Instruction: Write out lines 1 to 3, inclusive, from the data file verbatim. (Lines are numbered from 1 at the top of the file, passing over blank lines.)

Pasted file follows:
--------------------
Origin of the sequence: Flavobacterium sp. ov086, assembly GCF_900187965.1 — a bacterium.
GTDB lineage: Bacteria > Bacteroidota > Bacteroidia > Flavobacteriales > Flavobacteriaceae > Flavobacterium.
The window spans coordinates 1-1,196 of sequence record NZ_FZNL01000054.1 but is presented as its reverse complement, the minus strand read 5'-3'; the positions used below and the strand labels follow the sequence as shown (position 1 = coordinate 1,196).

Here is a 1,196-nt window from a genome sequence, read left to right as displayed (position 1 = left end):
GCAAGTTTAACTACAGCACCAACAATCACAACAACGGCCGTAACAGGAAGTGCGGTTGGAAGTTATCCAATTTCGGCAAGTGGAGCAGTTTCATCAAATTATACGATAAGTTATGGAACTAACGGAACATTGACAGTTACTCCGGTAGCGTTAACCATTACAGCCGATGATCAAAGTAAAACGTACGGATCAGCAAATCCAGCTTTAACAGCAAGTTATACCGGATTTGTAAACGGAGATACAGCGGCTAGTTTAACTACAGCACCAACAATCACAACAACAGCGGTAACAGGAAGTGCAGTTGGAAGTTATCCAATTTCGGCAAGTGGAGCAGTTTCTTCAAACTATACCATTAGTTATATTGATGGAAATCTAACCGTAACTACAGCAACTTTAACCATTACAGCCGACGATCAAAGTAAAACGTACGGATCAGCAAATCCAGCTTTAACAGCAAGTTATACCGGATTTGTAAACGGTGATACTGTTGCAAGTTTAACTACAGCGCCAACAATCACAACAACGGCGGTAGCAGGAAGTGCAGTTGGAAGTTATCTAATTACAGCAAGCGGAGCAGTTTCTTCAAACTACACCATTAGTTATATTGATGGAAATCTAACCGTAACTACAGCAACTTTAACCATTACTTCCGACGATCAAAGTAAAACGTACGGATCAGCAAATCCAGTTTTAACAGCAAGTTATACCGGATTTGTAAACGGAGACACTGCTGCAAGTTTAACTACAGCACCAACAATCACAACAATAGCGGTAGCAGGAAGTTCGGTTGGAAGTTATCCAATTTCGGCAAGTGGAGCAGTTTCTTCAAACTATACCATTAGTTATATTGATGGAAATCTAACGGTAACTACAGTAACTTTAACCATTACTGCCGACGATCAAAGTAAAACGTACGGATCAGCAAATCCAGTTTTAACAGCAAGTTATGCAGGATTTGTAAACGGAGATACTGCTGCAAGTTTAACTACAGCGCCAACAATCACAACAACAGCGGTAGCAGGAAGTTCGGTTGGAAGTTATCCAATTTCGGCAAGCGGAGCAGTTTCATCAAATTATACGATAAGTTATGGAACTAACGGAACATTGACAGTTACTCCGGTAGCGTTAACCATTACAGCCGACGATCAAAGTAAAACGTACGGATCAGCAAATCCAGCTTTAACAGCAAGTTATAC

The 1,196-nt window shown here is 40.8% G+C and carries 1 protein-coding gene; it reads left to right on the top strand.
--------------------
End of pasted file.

Origin of the sequence: Flavobacterium sp. ov086, assembly GCF_900187965.1 — a bacterium.
GTDB lineage: Bacteria > Bacteroidota > Bacteroidia > Flavobacteriales > Flavobacteriaceae > Flavobacterium.
The window spans coordinates 1-1,196 of sequence record NZ_FZNL01000054.1 but is presented as its reverse complement, the minus strand read 5'-3'; the positions used below and the strand labels follow the sequence as shown (position 1 = coordinate 1,196).